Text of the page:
After that defeat, the media proclaimed that no team could ever recover from the despair of that humiliation with headlines such as "Shame of Arsenal", yet that defeat has also been reported to be the catalyst for the great achievements to come in the following years.

1970 European Glory comes to North London as Arsenal win the Inter Cities Fairs Cup!
The 1969-70 Season was one of growth for Arsenal, their final league position of 12th, combined with an exit from the League Cup in the 3rd round against Everton and a Defeat to lowly Blackpool in the opening round of the F.A. Cup were less than awe inspiring. Still, the positives can now in hindsight be seen for themselves. Charlie George made his league debut in the opening game of the season against Everton (0-1), Ray Kennedy tasted first team action against Glentoran in September (0-1), Eddie Kelly also played his first game in September against Sheffield Wednesday (0-0) and Berty Mee together with Don Howe had their sights firmly set on SUCCESS.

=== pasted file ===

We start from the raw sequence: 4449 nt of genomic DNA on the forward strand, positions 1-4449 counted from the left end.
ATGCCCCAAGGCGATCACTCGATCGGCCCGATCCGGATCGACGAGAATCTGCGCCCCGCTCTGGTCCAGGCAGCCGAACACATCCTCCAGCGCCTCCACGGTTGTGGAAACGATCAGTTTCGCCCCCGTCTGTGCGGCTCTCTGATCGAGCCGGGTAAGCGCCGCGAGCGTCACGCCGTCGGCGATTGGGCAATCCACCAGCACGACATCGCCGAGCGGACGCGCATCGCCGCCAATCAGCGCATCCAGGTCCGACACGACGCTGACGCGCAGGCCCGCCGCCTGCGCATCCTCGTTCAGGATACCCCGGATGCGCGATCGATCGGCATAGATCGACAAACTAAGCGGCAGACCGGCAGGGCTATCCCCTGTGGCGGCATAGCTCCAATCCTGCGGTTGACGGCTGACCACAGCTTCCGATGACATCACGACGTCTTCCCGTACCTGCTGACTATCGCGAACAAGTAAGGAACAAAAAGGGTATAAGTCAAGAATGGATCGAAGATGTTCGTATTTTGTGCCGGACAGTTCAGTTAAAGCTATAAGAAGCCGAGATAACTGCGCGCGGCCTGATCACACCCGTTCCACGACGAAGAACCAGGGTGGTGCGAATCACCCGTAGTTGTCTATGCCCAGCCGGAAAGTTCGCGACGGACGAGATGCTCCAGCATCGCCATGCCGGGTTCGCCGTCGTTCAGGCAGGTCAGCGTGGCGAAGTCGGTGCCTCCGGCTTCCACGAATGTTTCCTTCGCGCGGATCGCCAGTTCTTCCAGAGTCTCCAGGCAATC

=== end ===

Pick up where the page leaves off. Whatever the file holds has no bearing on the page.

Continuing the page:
The first one came on 28th April 1970 when Arsenal lifted their first European Trophy, the "Inter Cities Fairs Cup" (the predecessor of today's U.E.F.A. Cup). The road to this success however was not smooth and bump free. Arsenal have become renowned for doing things the hard way, and their Semi-Final opponents Ajax were becoming recognized as the team of the 60's. Ajax included such familiar names as Johan Cruyff, Rudi Krol, Piet Keizer and Gerrit Muhren. Arsenal took to the big occasion with ardor, and goals from George (one in both halves, the second a penalty after Graham was tripped) and Sammels secured a 3-0 home victory. In the return leg, Arsenal held Ajax to a 0-1 victory setting up a memorable final round against Anderlecht.

Apparently the first leg against Anderlecht was awesome, Arsenal did well to contain them as they marched to a 3-0 lead. A third defeat in a major final in three seasons was looming. Still, with time ticking away, Ray Kennedy replaced a tiring Charlie George, and managed to beat goalkeeper Trappeniers with a header. The final score of 1-3 was no disgrace, it meant their was a mountain to climb at Highbury, but, Arsenal had secured that all important away goal. They had to keep Anderlecht goalless in the return. Frank McLintock spoke after the game, "Anderlecht were good. Mulder and van Himst were special players. But defensively, they had looked vulnerable when we had been able to attack. Their centre half looked poor in the air. I believe we can do it!"